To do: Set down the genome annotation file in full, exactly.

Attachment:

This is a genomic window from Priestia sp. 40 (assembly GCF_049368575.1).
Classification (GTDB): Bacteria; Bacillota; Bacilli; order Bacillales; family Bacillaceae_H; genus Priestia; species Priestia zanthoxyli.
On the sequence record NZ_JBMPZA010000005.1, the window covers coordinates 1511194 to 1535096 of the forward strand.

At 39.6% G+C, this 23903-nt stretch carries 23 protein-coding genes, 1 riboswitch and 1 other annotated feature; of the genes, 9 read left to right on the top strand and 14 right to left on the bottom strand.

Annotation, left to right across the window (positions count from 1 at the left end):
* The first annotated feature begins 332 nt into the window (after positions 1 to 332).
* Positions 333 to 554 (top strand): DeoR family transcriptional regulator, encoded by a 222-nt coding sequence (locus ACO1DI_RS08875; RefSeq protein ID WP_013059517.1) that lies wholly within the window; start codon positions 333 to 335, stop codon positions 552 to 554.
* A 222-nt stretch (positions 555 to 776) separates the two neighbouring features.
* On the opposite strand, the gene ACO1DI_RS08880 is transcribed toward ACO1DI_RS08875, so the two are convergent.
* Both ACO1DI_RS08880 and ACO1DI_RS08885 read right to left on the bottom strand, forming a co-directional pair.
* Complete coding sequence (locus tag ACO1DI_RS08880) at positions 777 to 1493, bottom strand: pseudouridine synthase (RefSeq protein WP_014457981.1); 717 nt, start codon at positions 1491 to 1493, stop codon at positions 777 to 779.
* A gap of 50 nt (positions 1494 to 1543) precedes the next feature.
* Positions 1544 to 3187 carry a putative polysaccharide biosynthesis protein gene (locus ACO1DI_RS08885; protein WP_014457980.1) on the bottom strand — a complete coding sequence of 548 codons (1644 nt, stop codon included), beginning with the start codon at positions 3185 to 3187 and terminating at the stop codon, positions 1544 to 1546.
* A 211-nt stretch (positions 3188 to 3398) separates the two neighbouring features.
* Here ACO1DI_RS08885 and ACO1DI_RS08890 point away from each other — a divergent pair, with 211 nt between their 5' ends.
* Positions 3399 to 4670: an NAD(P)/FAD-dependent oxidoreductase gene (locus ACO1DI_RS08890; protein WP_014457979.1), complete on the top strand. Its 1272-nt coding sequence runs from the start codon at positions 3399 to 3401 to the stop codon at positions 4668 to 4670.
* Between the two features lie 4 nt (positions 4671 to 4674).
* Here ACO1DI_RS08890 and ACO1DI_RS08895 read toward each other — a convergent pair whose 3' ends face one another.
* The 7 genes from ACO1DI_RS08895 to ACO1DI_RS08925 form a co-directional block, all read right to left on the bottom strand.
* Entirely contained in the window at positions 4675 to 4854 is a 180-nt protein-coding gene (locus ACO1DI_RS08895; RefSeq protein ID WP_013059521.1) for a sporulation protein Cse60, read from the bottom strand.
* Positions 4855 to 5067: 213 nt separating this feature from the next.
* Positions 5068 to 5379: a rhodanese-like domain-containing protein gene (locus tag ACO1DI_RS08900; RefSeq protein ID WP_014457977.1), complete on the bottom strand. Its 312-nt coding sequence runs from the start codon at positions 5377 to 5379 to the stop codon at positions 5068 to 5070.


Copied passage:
This is a genomic window from Priestia sp. 40 (assembly GCF_049368575.1).
Classification (GTDB): Bacteria; Bacillota; Bacilli; order Bacillales; family Bacillaceae_H; genus Priestia; species Priestia zanthoxyli.
On the sequence record NZ_JBMPZA010000005.1, the window covers coordinates 1511194 to 1535096 of the forward strand.

At 39.6% G+C, this 23903-nt stretch carries 23 protein-coding genes, 1 riboswitch and 1 other annotated feature; of the genes, 9 read left to right on the top strand and 14 right to left on the bottom strand.

Annotation, left to right across the window (positions count from 1 at the left end):
* The first annotated feature begins 332 nt into the window (after positions 1 to 332).
* Positions 333 to 554 (top strand): DeoR family transcriptional regulator, encoded by a 222-nt coding sequence (locus ACO1DI_RS08875; RefSeq protein ID WP_013059517.1) that lies wholly within the window; start codon positions 333 to 335, stop codon positions 552 to 554.
* A 222-nt stretch (positions 555 to 776) separates the two neighbouring features.
* On the opposite strand, the gene ACO1DI_RS08880 is transcribed toward ACO1DI_RS08875, so the two are convergent.
* Both ACO1DI_RS08880 and ACO1DI_RS08885 read right to left on the bottom strand, forming a co-directional pair.
* Complete coding sequence (locus tag ACO1DI_RS08880) at positions 777 to 1493, bottom strand: pseudouridine synthase (RefSeq protein WP_014457981.1); 717 nt, start codon at positions 1491 to 1493, stop codon at positions 777 to 779.
* A gap of 50 nt (positions 1494 to 1543) precedes the next feature.
* Positions 1544 to 3187 carry a putative polysaccharide biosynthesis protein gene (locus ACO1DI_RS08885; protein WP_014457980.1) on the bottom strand — a complete coding sequence of 548 codons (1644 nt, stop codon included), beginning with the start codon at positions 3185 to 3187 and terminating at the stop codon, positions 1544 to 1546.
* A 211-nt stretch (positions 3188 to 3398) separates the two neighbouring features.
* Here ACO1DI_RS08885 and ACO1DI_RS08890 point away from each other — a divergent pair, with 211 nt between their 5' ends.
* Positions 3399 to 4670: an NAD(P)/FAD-dependent oxidoreductase gene (locus ACO1DI_RS08890; protein WP_014457979.1), complete on the top strand. Its 1272-nt coding sequence runs from the start codon at positions 3399 to 3401 to the stop codon at positions 4668 to 4670.
* Between the two features lie 4 nt (positions 4671 to 4674).
* Here ACO1DI_RS08890 and ACO1DI_RS08895 read toward each other — a convergent pair whose 3' ends face one another.
* The 7 genes from ACO1DI_RS08895 to ACO1DI_RS08925 form a co-directional block, all read right to left on the bottom strand.
* Entirely contained in the window at positions 4675 to 4854 is a 180-nt protein-coding gene (locus ACO1DI_RS08895; RefSeq protein ID WP_013059521.1) for a sporulation protein Cse60, read from the bottom strand.
* Positions 4855 to 5067: 213 nt separating this feature from the next.
* Positions 5068 to 5379: a rhodanese-like domain-containing protein gene (locus tag ACO1DI_RS08900; RefSeq protein ID WP_014457977.1), complete on the bottom strand. Its 312-nt coding sequence runs from the start codon at positions 5377 to 5379 to the stop codon at positions 5068 to 5070.